WASHINGTON — Democrats are charging that commercials financed by an increasingly prominent conservative foundation with ties to the Tea Party violate the foundation’s tax-exempt status.
In a complaint filed this week with the Internal Revenue Service, lawyers for the Democratic Congressional Campaign Committee charged that the group, the Americans for Prosperity Foundation, has been running advertisements in Kansas, Missouri and Michigan that are inherently "political in nature," contravening a ban under federal tax law. A copy of the complaint was provided to The New York Times.
The foundation, which has just begun a $1.4 million ad campaign criticizing the economic policies in Washington as "wasteful spending," has become a vocal critic of Democratic policies and drew a rebuke this month from President Barack Obama.
Nonprofit groups like the foundation, which falls under section 501(c)3 of the tax code, are forbidden from participating in "any political campaign on behalf of or in opposition to a candidate." They may, however, seek to educate voters or conduct broader get-out-the-vote drives "if conducted in a nonpartisan manner," the IRS says.
The group’s tax-exempt status is crucial because it allows donors to take an income-tax deduction. Americans for Prosperity, which called the complaint without merit, said it had raised money from 70,000 individual donors.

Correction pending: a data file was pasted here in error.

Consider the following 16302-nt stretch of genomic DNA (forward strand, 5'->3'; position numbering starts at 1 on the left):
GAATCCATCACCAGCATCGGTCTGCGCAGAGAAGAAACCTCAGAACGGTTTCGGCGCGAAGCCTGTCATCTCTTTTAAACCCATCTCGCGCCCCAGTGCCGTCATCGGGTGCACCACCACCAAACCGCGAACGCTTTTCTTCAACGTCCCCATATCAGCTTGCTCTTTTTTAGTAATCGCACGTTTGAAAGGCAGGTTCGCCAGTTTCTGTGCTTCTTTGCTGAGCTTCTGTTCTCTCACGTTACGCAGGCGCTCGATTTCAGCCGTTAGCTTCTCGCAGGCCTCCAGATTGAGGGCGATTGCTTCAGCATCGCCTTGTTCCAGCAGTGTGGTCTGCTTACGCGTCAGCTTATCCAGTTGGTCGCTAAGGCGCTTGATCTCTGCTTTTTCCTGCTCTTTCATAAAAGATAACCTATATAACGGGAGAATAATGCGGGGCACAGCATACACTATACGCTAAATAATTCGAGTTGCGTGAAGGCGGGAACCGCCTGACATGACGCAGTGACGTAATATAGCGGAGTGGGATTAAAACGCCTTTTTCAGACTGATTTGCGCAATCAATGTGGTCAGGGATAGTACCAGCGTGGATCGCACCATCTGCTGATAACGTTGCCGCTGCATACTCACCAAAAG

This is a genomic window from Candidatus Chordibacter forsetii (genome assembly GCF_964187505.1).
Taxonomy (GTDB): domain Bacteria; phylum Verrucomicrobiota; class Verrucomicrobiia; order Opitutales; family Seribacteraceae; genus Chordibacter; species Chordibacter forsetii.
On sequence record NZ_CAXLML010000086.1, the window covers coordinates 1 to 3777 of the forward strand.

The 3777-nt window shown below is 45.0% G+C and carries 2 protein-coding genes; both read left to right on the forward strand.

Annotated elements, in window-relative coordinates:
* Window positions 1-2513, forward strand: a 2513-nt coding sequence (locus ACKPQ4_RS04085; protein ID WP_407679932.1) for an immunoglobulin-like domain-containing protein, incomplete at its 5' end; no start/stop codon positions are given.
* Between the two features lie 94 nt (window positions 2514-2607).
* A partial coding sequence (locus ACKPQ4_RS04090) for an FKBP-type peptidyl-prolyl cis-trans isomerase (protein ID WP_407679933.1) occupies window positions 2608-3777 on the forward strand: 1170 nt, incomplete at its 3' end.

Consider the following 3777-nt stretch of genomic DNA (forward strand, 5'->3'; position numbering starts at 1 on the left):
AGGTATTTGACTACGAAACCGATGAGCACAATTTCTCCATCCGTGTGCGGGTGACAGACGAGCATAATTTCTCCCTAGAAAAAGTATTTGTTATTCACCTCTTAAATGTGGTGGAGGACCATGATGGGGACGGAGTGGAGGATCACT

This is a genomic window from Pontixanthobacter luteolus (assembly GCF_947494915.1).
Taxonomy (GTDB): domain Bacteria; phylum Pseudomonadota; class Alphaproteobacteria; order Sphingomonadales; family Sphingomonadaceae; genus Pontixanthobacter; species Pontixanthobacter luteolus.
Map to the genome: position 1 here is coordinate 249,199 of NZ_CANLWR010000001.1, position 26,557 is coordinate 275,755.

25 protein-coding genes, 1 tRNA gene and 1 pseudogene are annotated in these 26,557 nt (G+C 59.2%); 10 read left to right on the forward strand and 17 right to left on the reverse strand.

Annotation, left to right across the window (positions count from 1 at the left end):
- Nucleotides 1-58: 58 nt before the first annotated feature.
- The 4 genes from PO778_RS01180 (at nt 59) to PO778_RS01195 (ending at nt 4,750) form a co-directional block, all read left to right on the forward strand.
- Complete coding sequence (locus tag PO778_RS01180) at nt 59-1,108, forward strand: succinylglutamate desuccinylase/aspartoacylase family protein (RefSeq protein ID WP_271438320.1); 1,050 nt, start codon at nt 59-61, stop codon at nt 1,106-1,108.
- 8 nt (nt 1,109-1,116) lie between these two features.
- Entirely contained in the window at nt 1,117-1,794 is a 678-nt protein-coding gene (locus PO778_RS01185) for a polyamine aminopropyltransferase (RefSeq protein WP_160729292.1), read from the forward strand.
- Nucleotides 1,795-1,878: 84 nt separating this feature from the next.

The Democrats’ complaint cites four political advertisements that the group has been running. The ads do not name specific politicians, but they mount a broad attack on federal policies and initiatives like the "pork barrel" spending in the $862 billion stimulus plan and the new health care law, which the group says has imposed unfair burdens on small-business owners.
Congress divided along sharp partisan lines in passing those bills, and across the nation, Republicans are framing their campaigns around their party’s opposition to both measures. That makes the advertisements attacking the bills political in nature, Democrats argue.
Urging that the foundation be stripped of its tax-exempt status, the Democrats also argued that the spots piggyback on commercials paid for by a sister group, the Americans for Prosperity, which directly attack Democratic candidates in four districts by name. The Democrats charge that the foundation’s advertisements, particularly in coordination with the other ads, have made the Americans for Prosperity Foundation a de facto political action group in violation of the federal tax code.
Complaints from political parties that their rivals are violating the tax code are not uncommon, and the line between overt political campaigning and "voter education" under the law is notoriously fuzzy.
Tim Phillips, president of Americans for Prosperity, said the Democrats were going to the IRS because they "are scared of the impact AFP is making."
"Americans for Prosperity’s TV ads are protected by the First Amendment," he added. "While we have not even seen a copy of the complaint, we are confident that it is without merit."
The IRS declined to comment.